Cooking legend Julia Child put it best: "There is hardly a man alive who does not adore soup, particularly when it is homemade. Hot soup on a cold day, cold soup on a hot day, and the smell of soup simmering in the kitchen are fundamental, undoubtedly even atavistic, pleasures and solaces that give a special kind of satisfaction."
Yes, filling my family's bellies with warm soup on a winter's night is about as good as it gets. I don't love living in the cold, but I absolutely love cooking in the winter, just because of the endless possibilities of soup! My husband, Shane, gave me Julia Child's cookbook Mastering the Art of French Cooking, and I thought I'd break it in with one of my favorite dishes, Leek and Potato Soup:
Just a couple of notes: Leeks are a little hard to find, but bring fantastic flavor! I add leeks to any veggie soup I can. To prepare the leeks, I cut off the ends and the dark green stems, keeping only the very light green and white ends. I slice these sections crosswise and clean the leeks by dumping them in a big bowl of cold water.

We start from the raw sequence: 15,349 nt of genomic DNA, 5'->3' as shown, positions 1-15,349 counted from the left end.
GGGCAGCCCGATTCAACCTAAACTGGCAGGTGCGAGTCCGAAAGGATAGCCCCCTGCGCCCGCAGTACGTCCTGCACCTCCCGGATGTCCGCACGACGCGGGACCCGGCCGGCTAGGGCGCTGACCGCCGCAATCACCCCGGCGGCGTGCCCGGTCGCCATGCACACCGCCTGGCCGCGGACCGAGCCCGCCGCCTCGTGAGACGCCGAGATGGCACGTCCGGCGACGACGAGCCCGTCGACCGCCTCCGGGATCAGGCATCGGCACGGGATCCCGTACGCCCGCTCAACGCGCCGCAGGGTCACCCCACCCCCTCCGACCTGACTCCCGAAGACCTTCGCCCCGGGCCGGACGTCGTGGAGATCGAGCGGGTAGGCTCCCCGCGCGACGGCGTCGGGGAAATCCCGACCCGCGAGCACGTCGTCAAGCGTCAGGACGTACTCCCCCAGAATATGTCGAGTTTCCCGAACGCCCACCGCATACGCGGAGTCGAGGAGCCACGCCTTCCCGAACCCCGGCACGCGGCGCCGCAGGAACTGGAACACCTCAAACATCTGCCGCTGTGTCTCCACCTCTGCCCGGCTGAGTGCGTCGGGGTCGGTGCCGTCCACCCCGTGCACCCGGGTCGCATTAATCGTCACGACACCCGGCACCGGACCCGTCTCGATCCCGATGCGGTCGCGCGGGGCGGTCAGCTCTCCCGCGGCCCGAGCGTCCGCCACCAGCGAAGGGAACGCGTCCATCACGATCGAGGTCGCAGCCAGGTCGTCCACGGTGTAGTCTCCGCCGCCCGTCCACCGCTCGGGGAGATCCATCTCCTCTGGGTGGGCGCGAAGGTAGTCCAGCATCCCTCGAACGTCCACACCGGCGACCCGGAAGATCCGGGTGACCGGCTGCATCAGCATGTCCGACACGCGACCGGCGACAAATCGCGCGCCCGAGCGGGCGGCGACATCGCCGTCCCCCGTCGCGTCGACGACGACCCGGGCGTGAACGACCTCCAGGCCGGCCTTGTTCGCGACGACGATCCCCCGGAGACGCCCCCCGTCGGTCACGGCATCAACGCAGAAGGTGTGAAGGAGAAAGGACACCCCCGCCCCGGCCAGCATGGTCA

Another thought: dinnertime is always a little chaotic, so I really try to take some pressure off by chopping up the veggies the night before. I stick them in the fridge, submerged with water, so the potatoes stay fresh. Ooh, I love pulling out the veggies all ready to go the next day.
So, here's the recipe!
3 to 4 cups potatoes, sliced or diced
3 cups thinly sliced leeks
2 quarts of water
1 tablespoon salt (I use coarse salt)
4 to 6 tablespoons whipping cream
2 to 3 tablespoons minced parsley or chives
Simmer the vegetables, water, and salt together, partially covered for 40 to 50 minutes.
Mash the vegetables in the soup with a fork, or pass the soup through a food mill (how I wish that I had a food mill...maybe next Christmas!). Correct seasoning. Set aside uncovered until just before serving, then reheat to a simmer. (I had to add a bit more water, so the consistency was more soup and less mashed potatoes)
Off heat and just before serving, stir in the cream by spoonfuls. Pour into bowls and decorate with herbs.
Just add a toasty baguette, some nice cheese, and some fresh fruit, and you have a beautiful French supper, perfect for a blustery winter's night!